A Family RTW Travel Adventure (2008-2009)
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Lost City of the Incas


We know the cliché: History is written by winners.

The Spanish vanquished the Incas, stole their gold and destroyed all records of their civilization, leaving this remarkable culture shrouded in mystery.

But they never found Machu Picchu. Today this remarkable site is a testament to the Inca’s mastery of many subjects – from town planning to construction, astronomy to philosophy.

Recently named one of the New Seven Wonders of the World, archeologists cannot agree on when or why Machu Picchu was built.

Even its “re-discovery” was an accident.


In 1911, 36-year-old Yale archeologist Hiram Bingham left an academic conference in Chile and traveled to Peru to spend a few weeks searching for Vilcabamba, the legendary lost city of the Incas.


For centuries, adventurers, explorers and academics believed the Incas hid all their remaining gold in Vilcabamba when they made their final retreat from the Spanish. No one ever found the city – or the gold.

Bingham arrived in Cusco and began his search by walking down a newly built road along the Rio Urubamba (now the rail line), asking locals if they knew of any ruins along the way.

After several days walk a local Quechua man led Bingham to a vine-covered site, high in the Peruvian cloud forest.

Four centuries after it was built, Machu Picchu retained its essential structural integrity: Its terraces held firm, its sophisticated drainage system still worked, and remarkably, so did its source of fresh water.

Bingham – who went on to become a Governor, U.S. Senator and the inspiration for the the character Indiana Jones – was convinced until the day he died that he had found the lost city of the Incas.

But he had not. Historians now believe Machu Picchu was not the lost city of the Incas – that site (and Inca gold) is still waiting to be discovered by a 21st century Dr. Jones.


We arrived in Aguas Calientes on the evening train and made our way to Hostal Pueblo Viejo, where the management was considerably nicer than the rooms.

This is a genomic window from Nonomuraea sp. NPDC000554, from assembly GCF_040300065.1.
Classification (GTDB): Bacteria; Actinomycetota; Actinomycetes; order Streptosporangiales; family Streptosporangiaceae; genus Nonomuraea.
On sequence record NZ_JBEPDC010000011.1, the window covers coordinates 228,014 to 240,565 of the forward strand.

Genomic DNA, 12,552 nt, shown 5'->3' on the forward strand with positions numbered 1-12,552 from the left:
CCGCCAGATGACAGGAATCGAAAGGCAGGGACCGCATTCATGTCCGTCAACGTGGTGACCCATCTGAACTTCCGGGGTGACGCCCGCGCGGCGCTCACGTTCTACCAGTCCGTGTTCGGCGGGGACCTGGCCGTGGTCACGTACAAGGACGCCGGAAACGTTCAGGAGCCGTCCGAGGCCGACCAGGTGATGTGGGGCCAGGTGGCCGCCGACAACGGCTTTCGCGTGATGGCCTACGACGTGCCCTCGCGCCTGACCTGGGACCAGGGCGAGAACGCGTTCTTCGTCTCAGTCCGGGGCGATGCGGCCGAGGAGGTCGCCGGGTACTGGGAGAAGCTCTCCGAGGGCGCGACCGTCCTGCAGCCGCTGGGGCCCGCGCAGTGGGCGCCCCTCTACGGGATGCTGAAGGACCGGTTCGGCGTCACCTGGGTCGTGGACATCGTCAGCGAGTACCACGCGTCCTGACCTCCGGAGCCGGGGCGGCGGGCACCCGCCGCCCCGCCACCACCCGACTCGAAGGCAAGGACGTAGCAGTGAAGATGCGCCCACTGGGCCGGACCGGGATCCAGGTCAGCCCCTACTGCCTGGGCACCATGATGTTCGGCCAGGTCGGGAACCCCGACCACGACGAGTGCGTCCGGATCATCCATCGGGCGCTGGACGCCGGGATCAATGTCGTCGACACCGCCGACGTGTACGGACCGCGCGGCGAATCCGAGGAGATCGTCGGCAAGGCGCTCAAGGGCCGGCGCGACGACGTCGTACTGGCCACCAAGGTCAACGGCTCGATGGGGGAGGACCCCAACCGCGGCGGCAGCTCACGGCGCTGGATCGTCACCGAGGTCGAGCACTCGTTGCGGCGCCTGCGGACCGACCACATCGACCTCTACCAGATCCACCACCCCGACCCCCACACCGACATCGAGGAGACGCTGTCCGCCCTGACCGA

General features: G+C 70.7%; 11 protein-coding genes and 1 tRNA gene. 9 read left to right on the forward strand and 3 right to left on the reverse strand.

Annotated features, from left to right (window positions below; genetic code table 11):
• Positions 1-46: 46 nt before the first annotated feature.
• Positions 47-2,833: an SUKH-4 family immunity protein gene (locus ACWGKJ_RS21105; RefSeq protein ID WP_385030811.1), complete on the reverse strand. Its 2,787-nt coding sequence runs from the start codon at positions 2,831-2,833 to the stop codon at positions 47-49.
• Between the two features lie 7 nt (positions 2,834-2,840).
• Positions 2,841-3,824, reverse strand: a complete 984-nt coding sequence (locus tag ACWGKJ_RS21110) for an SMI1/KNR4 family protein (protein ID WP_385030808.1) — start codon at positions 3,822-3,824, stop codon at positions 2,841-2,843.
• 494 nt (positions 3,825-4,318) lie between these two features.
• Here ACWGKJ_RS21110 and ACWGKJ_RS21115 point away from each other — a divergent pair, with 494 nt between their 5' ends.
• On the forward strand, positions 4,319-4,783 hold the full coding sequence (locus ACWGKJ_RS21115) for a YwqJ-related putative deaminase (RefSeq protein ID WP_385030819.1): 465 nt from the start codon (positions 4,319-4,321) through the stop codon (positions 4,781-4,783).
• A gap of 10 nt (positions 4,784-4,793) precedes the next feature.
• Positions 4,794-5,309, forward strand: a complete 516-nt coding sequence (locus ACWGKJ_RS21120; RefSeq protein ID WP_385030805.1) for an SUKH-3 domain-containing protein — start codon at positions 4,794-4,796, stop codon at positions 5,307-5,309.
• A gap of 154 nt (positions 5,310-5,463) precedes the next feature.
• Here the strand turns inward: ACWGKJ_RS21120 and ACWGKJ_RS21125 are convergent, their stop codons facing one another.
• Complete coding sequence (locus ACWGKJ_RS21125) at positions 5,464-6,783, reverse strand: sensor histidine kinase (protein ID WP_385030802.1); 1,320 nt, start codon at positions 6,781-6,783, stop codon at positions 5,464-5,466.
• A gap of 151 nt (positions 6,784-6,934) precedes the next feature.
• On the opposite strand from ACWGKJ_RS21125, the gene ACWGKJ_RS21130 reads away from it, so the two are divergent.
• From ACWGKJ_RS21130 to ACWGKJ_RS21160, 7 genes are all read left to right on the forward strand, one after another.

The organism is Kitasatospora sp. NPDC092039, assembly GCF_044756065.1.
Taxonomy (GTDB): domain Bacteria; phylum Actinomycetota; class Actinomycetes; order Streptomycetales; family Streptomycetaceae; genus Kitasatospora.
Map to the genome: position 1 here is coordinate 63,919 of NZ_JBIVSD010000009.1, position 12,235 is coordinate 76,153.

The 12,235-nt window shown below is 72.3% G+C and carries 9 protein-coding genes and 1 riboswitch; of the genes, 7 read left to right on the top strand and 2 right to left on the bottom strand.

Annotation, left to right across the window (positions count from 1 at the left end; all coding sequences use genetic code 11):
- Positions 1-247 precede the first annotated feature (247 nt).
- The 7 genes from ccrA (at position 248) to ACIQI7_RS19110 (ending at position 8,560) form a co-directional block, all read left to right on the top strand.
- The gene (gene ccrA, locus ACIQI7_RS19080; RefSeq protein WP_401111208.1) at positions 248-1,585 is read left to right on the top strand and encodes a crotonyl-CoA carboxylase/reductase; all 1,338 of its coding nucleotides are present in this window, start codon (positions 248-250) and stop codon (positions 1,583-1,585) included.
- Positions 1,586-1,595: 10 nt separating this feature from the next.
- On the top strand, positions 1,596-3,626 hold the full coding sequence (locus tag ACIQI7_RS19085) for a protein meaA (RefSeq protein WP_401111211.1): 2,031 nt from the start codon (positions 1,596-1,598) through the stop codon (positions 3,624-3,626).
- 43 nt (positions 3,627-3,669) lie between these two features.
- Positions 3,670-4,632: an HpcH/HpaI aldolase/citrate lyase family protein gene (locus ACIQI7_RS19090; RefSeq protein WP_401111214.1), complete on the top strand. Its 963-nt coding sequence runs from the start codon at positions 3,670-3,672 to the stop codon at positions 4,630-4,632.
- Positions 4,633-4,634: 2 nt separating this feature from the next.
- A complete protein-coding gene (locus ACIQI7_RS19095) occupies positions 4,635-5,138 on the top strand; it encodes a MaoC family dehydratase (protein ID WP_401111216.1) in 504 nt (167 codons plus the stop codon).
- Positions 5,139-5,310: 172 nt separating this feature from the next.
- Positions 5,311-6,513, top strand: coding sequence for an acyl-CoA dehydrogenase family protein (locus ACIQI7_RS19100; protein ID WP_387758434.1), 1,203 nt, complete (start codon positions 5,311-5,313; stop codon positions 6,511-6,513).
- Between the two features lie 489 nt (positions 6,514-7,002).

After checking in, we went for a walk through town, and couldn’t help feeling we’d wandered on to the set of some strange mash-up of the sets of Blade Runner and Miss Saigon.  Then we went back to the hostel to turn in early, in preparation for our 4:30 am wake-up call.

Our guide Alberto met our group in the hostel dining room a few minutes before 5 a.m. We boarded the bus for the 25-minute bus ride up the steep switch-back road to Machu Picchu. We arrived at the entrance to the site at 6:45 am, about fifteen minutes before the sun would rise above the surrounding mountain peaks.


Conor was a half-step behind Alberto as he led the group through a maze of low buildings, as we walked from the Guard’s Quarters in the direction of Machu Picchu’s main square. I saw Conor walk through a doorway, then turn a corner.

“Oh my God!”

Conor’s voice echoed across the site. He had gotten his first full view of Machu Picchu. No one else in the group verbalized their feelings in quite the same way – but we all had the same reaction.

Words cannot express what you feel in your chest when you first see Machu Picchu.

After a few quick pictures our group sat in silence to watch the sun rise over the Andean peaks and light Machu Picchu terrace by terrace.

That sight – and my son’s elemental reaction – is something I will never forget.



There are more pictures of Machu Picchu here.


1 mom-mom & pop { 09.08.08 at 6:51 am }

“from the mouthes of babes”

2 molly { 09.08.08 at 3:19 pm }


3 The Last Days of the Incas « Itinerant Londoner { 01.13.09 at 11:48 am }

[…] together a South American itinerary. With it being such a highlight, I’ve read quite a few posts about it among the travel blogs I follow – and all seem to agree that it lives up to the […]

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